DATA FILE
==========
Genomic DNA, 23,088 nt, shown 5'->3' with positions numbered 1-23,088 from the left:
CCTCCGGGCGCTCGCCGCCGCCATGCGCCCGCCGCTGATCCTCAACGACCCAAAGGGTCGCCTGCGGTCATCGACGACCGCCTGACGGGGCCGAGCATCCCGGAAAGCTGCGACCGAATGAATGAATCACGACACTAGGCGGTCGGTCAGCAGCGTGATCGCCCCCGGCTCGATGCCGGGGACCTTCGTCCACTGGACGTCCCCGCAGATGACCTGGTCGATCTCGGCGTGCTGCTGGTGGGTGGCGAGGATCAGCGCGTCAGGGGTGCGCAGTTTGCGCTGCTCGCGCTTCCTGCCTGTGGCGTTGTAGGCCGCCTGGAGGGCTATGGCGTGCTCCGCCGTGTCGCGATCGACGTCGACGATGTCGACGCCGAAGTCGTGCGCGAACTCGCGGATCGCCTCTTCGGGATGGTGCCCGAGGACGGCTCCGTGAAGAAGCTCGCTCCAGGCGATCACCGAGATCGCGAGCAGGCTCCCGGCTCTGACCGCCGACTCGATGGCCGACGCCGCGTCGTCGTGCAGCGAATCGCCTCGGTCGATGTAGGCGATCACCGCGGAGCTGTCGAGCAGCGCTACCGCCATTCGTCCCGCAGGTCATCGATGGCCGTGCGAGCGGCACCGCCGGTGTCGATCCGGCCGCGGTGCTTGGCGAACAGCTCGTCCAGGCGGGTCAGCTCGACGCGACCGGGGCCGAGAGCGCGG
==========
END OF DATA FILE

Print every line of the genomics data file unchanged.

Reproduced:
Genomic DNA, 23,088 nt, shown 5'->3' with positions numbered 1-23,088 from the left:
CCTCCGGGCGCTCGCCGCCGCCATGCGCCCGCCGCTGATCCTCAACGACCCAAAGGGTCGCCTGCGGTCATCGACGACCGCCTGACGGGGCCGAGCATCCCGGAAAGCTGCGACCGAATGAATGAATCACGACACTAGGCGGTCGGTCAGCAGCGTGATCGCCCCCGGCTCGATGCCGGGGACCTTCGTCCACTGGACGTCCCCGCAGATGACCTGGTCGATCTCGGCGTGCTGCTGGTGGGTGGCGAGGATCAGCGCGTCAGGGGTGCGCAGTTTGCGCTGCTCGCGCTTCCTGCCTGTGGCGTTGTAGGCCGCCTGGAGGGCTATGGCGTGCTCCGCCGTGTCGCGATCGACGTCGACGATGTCGACGCCGAAGTCGTGCGCGAACTCGCGGATCGCCTCTTCGGGATGGTGCCCGAGGACGGCTCCGTGAAGAAGCTCGCTCCAGGCGATCACCGAGATCGCGAGCAGGCTCCCGGCTCTGACCGCCGACTCGATGGCCGACGCCGCGTCGTCGTGCAGCGAATCGCCTCGGTCGATGTAGGCGATCACCGCGGAGCTGTCGAGCAGCGCTACCGCCATTCGTCCCGCAGGTCATCGATGGCCGTGCGAGCGGCACCGCCGGTGTCGATCCGGCCGCGGTGCTTGGCGAACAGCTCGTCCAGGCGGGTCAGCTCGACGCGACCGGGGCCGAGAGCGCGG